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Community and Q&A

Are we asking for trouble with our window/flashing/insulation method?

user-2069108 | Posted in Plans Review on

I help to build houses with a Habitat for Humanity affiliate south of Houston, TX (Zone 2A) and I would like your thoughts on how we weatherproof the homes.
We use standard 2×4 construction, with OSB sheathing. (Cavities and attic floor are filled with blown in rock wool)
Flanged vinyl single hung windows are installed as per Texas Windstorm Regulations. We do not put any window pan or any other drainage plane/ water resistant barrier in before installing window.
We do use Dow Weathermate 4″ Flashing Tape over all four flanges (working upward).
Styrofoam is then applied over the sheathing, up to the window frame, covering the taped flanges.
The rigid foam is then taped with Dow Weatermate 2 7/8″ clear tape. Using the same tape, the joint between the foam and side of the window is sealed.
A pressure treated 1 x 4 is framed around the windows, and then Vinyl siding is applied.
The 20” wide soffit is just 4” above the top of the window. I believe that the Flashing Tape would run above the bottom of the soffit
I am thinking that if the tape does not fail, the only way water can get behind the Styrofoam is through the window. In particular the “well” where the moving part of the window sits – water could accumulate in there and potentially leak out a corner weld on the vinyl.
I really want to keep that OSB sheathing dry, and prevent any chance for water getting access to it.

PS I read the recent article “Using Rigid Foam As a Water-Resistive Barrier” and the referenced articles, and although very interesting, don’t quite cover our situation down here.

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  1. GBA Editor
    Martin Holladay | | #1

    The best practice when installing windows requires the rough opening to be flashed so that it can handle any water that leaks through the window. My window installation mantra is, "Flash the rough opening, not the window."

    You guessed correctly: the way that water can reach your rough sill is by leaking through the window (usually between the sash and the window frame). Joe Lstiburek likes to say, "All windows leak. Some windows leak right away; others leak after a few years."

    You need to begin by flashing your rough opening. This type of flashing includes a sill pan -- either a site-built sill pan or a commercially purchased sill pan. Then you flash the rough jambs so that they direct water to the sill pan.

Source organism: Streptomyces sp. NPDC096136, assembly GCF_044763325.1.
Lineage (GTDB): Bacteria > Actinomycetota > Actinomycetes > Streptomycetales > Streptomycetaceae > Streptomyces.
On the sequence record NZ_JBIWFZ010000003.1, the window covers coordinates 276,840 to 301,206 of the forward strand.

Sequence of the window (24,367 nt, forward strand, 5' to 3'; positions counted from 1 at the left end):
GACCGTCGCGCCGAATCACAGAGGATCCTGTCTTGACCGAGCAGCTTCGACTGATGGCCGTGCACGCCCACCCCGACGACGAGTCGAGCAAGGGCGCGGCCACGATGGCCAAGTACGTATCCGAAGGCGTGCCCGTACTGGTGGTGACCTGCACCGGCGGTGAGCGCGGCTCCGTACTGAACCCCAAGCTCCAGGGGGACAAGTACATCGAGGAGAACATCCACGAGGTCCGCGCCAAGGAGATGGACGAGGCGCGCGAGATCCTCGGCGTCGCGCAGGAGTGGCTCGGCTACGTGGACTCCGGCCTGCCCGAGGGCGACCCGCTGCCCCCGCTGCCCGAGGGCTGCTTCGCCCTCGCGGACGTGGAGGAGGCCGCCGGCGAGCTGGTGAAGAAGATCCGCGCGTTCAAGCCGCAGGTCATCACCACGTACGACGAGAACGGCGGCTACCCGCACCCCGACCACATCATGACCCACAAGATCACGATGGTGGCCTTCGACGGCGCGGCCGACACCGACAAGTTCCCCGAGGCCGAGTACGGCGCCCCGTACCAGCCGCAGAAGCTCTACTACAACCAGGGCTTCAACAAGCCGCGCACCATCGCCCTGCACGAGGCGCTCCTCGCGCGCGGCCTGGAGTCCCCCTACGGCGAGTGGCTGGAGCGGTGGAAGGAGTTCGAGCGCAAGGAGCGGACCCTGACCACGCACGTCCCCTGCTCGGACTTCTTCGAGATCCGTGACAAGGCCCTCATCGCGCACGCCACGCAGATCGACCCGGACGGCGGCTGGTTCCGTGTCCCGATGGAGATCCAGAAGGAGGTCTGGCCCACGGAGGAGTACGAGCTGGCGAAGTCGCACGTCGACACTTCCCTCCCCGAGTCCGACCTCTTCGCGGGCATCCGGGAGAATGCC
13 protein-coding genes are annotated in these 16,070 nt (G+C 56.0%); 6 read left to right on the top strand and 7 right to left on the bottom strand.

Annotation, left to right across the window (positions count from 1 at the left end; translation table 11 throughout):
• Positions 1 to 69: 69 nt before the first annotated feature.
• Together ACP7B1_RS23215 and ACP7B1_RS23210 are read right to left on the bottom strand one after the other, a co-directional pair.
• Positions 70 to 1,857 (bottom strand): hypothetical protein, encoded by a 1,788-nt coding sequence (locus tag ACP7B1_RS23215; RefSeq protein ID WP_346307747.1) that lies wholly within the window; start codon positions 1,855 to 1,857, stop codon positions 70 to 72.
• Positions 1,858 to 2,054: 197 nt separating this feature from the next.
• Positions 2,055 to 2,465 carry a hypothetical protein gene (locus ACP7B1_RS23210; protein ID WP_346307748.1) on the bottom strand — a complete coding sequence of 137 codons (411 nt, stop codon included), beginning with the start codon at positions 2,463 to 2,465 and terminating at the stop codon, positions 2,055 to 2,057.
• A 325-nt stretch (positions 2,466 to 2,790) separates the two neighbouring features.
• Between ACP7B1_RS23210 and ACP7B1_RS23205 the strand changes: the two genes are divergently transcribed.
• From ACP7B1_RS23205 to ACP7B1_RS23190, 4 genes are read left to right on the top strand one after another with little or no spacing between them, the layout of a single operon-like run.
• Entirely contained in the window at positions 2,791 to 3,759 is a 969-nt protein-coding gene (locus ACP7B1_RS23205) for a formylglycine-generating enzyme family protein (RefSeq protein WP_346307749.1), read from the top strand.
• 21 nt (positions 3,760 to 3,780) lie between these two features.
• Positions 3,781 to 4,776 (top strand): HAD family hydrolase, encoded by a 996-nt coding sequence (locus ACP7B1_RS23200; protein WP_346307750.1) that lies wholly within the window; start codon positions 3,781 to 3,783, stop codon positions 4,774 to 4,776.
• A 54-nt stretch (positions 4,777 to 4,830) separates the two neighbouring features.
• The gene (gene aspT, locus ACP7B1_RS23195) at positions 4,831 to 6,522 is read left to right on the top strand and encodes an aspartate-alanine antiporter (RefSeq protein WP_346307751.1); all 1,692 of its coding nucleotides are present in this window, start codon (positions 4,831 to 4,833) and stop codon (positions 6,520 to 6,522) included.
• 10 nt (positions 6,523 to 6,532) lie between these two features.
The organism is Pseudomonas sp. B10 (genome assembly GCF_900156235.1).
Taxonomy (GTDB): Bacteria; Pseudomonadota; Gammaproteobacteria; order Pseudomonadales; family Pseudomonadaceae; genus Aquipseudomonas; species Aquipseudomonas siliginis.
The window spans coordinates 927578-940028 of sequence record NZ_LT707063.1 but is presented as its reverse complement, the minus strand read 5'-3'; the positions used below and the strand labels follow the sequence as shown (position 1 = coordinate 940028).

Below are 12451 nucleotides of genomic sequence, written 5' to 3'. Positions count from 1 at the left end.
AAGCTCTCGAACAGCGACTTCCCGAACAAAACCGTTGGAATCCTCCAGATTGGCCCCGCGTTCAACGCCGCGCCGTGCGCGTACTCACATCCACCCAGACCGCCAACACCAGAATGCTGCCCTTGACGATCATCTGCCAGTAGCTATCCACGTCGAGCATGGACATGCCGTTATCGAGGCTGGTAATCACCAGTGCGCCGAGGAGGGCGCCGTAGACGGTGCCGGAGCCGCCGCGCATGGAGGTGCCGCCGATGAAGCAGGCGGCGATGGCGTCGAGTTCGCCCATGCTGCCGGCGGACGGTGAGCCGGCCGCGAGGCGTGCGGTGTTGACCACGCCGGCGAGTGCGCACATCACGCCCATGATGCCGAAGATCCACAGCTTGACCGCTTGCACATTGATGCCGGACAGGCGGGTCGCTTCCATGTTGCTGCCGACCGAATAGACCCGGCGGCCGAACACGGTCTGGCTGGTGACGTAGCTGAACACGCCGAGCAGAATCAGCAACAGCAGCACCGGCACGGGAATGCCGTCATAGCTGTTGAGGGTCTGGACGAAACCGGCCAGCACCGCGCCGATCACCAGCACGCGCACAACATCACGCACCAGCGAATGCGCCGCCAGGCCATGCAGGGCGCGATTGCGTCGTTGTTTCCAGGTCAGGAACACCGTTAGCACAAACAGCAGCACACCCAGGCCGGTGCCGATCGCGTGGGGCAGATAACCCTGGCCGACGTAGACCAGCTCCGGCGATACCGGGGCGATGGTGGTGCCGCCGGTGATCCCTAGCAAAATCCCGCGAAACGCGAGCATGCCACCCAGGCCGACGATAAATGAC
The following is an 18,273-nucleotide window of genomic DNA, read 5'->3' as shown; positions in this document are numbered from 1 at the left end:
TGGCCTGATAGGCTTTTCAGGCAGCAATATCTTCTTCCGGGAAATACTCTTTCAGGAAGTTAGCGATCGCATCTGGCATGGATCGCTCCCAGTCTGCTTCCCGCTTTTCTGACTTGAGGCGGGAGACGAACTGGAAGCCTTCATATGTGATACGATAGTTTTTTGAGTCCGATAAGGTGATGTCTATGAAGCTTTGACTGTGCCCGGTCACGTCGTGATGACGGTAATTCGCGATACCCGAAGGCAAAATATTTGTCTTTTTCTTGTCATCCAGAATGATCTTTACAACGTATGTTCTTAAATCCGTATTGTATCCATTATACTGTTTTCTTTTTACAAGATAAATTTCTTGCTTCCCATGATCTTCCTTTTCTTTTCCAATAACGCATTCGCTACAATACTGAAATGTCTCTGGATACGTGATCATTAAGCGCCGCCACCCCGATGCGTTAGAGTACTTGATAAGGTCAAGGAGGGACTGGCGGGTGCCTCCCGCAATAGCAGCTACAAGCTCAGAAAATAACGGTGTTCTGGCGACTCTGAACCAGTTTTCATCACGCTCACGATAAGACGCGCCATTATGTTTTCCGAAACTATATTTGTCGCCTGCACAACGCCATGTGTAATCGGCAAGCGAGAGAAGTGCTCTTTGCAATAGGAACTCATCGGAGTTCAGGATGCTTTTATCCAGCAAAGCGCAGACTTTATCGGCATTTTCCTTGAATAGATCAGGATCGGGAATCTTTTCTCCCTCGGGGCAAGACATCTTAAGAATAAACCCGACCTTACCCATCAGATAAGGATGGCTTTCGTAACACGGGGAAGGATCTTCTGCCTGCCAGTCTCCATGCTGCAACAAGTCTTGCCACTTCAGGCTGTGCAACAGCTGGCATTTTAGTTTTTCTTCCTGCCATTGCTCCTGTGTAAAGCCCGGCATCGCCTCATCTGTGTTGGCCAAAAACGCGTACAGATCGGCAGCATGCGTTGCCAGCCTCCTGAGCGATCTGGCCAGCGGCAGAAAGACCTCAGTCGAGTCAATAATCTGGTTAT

Here is a link to a series of GBA videos that explains what you need to do: Window Sills That Won't Rot.

    1. Colin63 | | #2

      Unless the framing sill plate is pitched to the exterior intentionally and flashed accordingly, don't wrap the tyvek in to the opening, don't use butyl tape as a sill pan and for God's sake, stop using butyl tape on top of tyvek paper to seal the window flanges... Tyvek tape would serve the same purpose if that's your method. Cheapest method, tyvek below window opening leaving it 2 inches below sill framing.install butyl tape flush with top sill plate of rough opening.Set window into continuous bead of silicone, plumb window, set the sash reveal and nail. Apply butyl tape to side flanges (EPDM roller should always be used on 45 angle)install aluminum header pan flashing, butyl tape above aluminum to plywood transition. now you can install tyvek wrap and if you still want to butyl tape to the flange go for it. Tyvek tape works fine. The windows should be 100 percent waterproof before any house wrap gets installed excluding under the window sill where the rubber overlaps the tyvek.**** Wrapping the sill opening on a conventional install is no good, you have to cut and fold the corners leaving an in for water, and if we transfer water to our sill rough opening intentionally,we are asking for problems. water likes to travel inward on a level 2*6 sill you got a 30/ 70 chance it will run outside, insulation will absorb it, cedar shims will direct it inward or wick or find that roofing nail you used. Fool proof but more costly method is same steps above but using EPDM cover tape and primer, rolled over.** Note EPDM and asphalt products don't work together** EPDM cover tape doesnt melt over time and bleed and run over time and is a perfect solution for all you OSB plywood fans lol.

      Colin rappa construction inc.

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